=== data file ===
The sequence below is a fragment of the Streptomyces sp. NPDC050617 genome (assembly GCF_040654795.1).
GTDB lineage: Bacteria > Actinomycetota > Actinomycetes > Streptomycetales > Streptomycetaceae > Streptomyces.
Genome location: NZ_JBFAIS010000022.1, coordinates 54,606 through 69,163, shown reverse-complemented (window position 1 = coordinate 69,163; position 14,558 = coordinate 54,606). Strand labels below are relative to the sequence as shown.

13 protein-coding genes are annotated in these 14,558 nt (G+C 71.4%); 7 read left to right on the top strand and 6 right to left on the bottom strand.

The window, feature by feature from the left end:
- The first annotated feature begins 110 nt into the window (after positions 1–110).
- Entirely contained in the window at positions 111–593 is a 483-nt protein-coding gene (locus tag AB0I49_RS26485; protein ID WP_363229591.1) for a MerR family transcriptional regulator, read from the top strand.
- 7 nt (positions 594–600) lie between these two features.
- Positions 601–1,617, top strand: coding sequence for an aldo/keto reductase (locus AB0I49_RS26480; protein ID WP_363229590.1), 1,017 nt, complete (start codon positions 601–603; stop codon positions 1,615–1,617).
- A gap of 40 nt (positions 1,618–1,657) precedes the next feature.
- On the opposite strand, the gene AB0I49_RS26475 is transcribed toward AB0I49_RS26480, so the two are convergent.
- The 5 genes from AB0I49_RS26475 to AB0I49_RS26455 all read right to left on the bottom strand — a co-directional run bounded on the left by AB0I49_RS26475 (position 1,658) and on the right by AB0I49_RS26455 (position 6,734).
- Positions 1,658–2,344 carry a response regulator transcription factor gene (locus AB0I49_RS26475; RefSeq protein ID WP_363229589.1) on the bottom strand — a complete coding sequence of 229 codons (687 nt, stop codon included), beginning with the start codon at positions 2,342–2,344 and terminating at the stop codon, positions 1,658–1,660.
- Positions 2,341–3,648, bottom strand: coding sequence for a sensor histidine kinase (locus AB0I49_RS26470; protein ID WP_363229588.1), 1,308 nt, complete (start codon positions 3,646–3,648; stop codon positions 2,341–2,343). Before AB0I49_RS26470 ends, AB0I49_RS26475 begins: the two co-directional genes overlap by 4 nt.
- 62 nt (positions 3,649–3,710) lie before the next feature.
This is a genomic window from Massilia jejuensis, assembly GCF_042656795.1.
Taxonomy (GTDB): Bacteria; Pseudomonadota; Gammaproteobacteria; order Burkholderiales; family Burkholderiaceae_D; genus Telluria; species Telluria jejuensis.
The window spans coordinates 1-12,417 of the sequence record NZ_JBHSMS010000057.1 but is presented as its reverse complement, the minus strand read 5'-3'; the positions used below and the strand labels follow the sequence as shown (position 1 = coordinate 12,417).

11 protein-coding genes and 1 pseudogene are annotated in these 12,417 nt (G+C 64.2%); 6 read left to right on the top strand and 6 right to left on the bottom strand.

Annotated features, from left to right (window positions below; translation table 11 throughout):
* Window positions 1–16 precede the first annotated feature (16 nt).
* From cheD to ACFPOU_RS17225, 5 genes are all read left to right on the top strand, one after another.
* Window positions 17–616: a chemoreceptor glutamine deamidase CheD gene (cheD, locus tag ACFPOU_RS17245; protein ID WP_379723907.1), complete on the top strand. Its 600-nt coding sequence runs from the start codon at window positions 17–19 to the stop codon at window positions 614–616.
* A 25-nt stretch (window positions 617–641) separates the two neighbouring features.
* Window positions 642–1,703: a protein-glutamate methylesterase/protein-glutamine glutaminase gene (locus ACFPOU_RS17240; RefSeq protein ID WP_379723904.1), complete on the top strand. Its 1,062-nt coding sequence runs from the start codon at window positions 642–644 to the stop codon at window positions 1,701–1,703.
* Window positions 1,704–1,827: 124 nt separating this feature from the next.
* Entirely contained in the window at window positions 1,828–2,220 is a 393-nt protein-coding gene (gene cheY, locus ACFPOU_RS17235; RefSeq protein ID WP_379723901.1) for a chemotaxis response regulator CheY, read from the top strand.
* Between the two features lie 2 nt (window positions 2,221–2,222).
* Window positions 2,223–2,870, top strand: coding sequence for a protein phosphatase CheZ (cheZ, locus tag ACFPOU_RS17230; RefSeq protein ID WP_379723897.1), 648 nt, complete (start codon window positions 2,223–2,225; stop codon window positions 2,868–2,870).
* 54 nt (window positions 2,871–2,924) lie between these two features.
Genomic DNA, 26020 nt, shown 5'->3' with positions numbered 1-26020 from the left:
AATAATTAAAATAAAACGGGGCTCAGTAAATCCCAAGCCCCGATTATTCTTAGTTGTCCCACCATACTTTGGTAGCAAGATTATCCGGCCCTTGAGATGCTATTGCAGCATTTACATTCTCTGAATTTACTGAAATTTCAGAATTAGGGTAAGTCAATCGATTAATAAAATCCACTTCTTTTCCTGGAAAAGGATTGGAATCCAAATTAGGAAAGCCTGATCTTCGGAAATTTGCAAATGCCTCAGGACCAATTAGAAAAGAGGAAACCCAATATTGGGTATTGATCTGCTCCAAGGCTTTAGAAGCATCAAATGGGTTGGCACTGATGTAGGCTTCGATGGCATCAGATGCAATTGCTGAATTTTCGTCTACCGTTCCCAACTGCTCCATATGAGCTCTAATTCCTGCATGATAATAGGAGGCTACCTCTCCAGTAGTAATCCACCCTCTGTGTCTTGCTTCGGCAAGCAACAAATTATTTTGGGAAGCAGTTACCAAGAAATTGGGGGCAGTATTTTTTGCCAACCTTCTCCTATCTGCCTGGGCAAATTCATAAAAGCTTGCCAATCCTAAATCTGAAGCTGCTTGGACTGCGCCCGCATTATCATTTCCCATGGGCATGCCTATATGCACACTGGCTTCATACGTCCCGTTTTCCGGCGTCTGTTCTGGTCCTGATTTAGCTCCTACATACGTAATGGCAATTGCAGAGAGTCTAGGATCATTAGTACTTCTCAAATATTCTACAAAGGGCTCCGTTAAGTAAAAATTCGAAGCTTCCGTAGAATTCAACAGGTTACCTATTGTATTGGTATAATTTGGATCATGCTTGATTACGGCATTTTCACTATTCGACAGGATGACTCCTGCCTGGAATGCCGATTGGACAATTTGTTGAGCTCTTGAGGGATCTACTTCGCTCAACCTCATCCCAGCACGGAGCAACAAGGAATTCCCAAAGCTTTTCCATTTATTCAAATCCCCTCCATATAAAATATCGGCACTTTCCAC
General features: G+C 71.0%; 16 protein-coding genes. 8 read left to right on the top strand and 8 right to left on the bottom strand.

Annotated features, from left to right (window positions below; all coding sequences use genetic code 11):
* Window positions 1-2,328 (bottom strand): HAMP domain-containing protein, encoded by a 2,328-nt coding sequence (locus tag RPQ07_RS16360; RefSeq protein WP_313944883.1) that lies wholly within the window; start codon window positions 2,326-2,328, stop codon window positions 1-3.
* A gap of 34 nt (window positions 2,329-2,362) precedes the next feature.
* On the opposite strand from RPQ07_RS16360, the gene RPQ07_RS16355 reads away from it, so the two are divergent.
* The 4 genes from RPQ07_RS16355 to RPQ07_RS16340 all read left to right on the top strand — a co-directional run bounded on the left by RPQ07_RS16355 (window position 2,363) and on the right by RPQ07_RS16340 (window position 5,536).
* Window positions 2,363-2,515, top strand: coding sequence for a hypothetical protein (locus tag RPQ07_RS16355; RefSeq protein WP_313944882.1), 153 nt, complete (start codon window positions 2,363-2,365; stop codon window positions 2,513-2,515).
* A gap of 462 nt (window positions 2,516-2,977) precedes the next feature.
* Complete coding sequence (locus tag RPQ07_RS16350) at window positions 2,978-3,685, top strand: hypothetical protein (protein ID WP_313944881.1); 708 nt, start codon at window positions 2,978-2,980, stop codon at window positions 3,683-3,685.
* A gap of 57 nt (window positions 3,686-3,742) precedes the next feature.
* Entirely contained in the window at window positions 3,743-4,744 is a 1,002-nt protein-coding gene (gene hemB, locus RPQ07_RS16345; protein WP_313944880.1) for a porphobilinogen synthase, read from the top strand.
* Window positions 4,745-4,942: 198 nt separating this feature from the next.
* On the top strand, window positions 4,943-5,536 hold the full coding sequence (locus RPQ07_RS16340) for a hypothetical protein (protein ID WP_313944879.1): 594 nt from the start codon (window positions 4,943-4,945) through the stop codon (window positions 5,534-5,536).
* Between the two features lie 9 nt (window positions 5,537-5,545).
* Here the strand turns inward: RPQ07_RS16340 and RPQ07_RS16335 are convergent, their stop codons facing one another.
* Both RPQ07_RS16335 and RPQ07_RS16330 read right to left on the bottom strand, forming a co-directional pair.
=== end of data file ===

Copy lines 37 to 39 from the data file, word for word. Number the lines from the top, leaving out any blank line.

* On the opposite strand from RPQ07_RS16360, the gene RPQ07_RS16355 reads away from it, so the two are divergent.
* The 4 genes from RPQ07_RS16355 to RPQ07_RS16340 all read left to right on the top strand — a co-directional run bounded on the left by RPQ07_RS16355 (window position 2,363) and on the right by RPQ07_RS16340 (window position 5,536).
* Window positions 2,363-2,515, top strand: coding sequence for a hypothetical protein (locus tag RPQ07_RS16355; RefSeq protein WP_313944882.1), 153 nt, complete (start codon window positions 2,363-2,365; stop codon window positions 2,513-2,515).